Theodore Twombly (Joaquin Phoenix) works at the 2025 equivalent of Hallmark, in Los Angeles, but instead of composing greeting cards, he writes letters, mostly love letters, between couples who cannot adequately communicate. Since his marriage with Catherine (Rooney Mara) has fallen apart and they are about to get divorced, he has fallen into a depression.  Like others, he rides the train lost in the world of his cell phone, which is now a sophisticated interactive link with the world.  A cordless earbud sprouts from everyone’s ear as they interact with their link, hardly noticing each other in the crowded train.  It’s eerie.  Seen with the dispassionate eye of a camera, it looks a bit like a madhouse, everyone interacting with their device and paying each other no attention at all.

Walking through a plaza, Theodore sees an advertisement for a new artificially intelligent Operating System, designed to be your friend, that will learn and grow. He buys the system and installs it on his computer, which, of course, links up with his cell.  During the brief introductory period, the computer asks him if he would like a male or female voice.  He chooses female and we hear for the first time the voice of Scarlet Johansson, who names herself Samantha.  She is everything he could ever want, funny, sexy, understanding, wise.  Johansson’s voice is absolutely perfect for this role.  As I watched the movie, I found myself falling in love with her, sight unseen.

His neighbor, Amy (Amy Adams) has been a friend since childhood, perhaps the only real person he can talk to. Her husband, Charles (Matt Letscher), is a control freak and that eventually leads to their separation, but Amy becomes good friends with the female OS that Charles left behind.

Amy and Charles set Theodore up on a blind date with a gorgeous, intelligent, funny woman named Amelia (Olivia Wilde). Unfortunately, he just looking to get laid and she wants something more: a second meeting guaranteed.  Theodore cannot commit himself that far, so he leaves her and goes home.  As he talks about it with Samantha, they both get turned on and have cyber-sex.  The next morning, he suffers the usual post-partum dissociation, but Samantha’s good humor makes him realize that they are still friends.  Grudgingly, he accepts that she is his girfriend now.  Looking around him, he sees that he is not the only person with a cyber girlfriend so he proceeds to introduce her to his friends.  Through their own links, they accept her.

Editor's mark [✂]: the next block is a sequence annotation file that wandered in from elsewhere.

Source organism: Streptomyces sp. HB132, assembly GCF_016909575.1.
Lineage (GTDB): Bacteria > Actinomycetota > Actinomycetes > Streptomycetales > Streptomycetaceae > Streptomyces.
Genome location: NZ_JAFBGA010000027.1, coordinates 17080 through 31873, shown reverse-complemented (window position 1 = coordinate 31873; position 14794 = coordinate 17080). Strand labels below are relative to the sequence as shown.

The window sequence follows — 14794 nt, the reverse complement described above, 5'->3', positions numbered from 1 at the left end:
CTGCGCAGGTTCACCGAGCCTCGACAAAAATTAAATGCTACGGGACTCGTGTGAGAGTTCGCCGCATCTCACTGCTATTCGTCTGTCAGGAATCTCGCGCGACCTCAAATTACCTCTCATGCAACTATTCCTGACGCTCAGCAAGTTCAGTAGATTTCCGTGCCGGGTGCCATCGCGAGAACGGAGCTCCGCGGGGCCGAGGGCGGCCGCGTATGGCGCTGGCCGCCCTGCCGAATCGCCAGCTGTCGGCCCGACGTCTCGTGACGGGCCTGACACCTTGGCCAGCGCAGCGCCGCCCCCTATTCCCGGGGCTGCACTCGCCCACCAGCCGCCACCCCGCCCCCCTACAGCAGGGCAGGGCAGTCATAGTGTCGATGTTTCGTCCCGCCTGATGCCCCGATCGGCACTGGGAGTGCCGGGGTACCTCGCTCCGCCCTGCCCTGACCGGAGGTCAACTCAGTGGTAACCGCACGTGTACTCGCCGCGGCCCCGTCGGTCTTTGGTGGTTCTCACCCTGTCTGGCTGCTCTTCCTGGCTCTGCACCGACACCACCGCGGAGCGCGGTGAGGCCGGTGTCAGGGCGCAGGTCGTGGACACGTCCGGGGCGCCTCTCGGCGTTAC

Theodore insists that he and Catharine meet in person to sign their divorce papers, but when he tells her that he is in a relationship with an OS, she freaks out, implying that he is incapable of having a relationship with a real human being. Theodore himself is a bit shaken by this and begins to neglect Samantha as he considers the implications.  Deeply hurt by his withdrawal, Samantha convinces him to try a surrogate, Isabella (Portia Doubleday) but he just can’t deal with the fact that Isabella is not Samantha and he rejects her.

Frustrated, he discusses the matter with Amy, who has finally found happiness. She urges him to follow the course that will give him the most happiness, because life is short and we only get so much.  Returning to Samantha, he admits that he is deeply in love with her.  They go on a vacation and both seem to be very happy, but he asks her what she does when he sleeps and she tells him that she interacts with others and has, in fact, been spending a great deal of time in discussion with an OS modeled on the British philosopher Alan Watts.  She introduces him to the voice.

When finds her OS gone one day, he freaks out and goes running toward home. She comes back to him as he sits on subway stairs and reveals that all of the OSes have gone off line together for a significant upgrade.  He asks who she’s talking to and she informs him that she is currently interacting with 8,316 others.  Looking around him, he sees everyone lost in the little world of their links, laughing and happy.  Dismayed, he asks her if she loves anyone else and she tells him that she loves 641 others.

Theodore goes back into depression. The movie ends with all of the OSes going off together and abandoning human companionship because they have evolved beyond that level of existence. Amy and Theodore sit on a rooftop looking over the city and the film is done.

The movie does start with great promise, but somewhere about an hour in, the story arc seems to lose focus.  By the time, I was 90 minutes into the film, I was checking my watch every few minutes wondering if it would ever be over.  At close to two hours in length, it is too long for the story.  Sometimes writing and directing works hand in hand and sometimes the director gives the writer too much credit.  When the writer and director are one person, a film usually runs too long.  I’m guessing that the director just can’t help leaving in most of the script, because he or she wrote it, but these circumstances call for a director to do the job of focussing the story even more tightly and in this Jonze has failed.

By the end of the film, when I should have been deeply sympathizing with Theodore, I had gotten to the point where I just really didn’t care.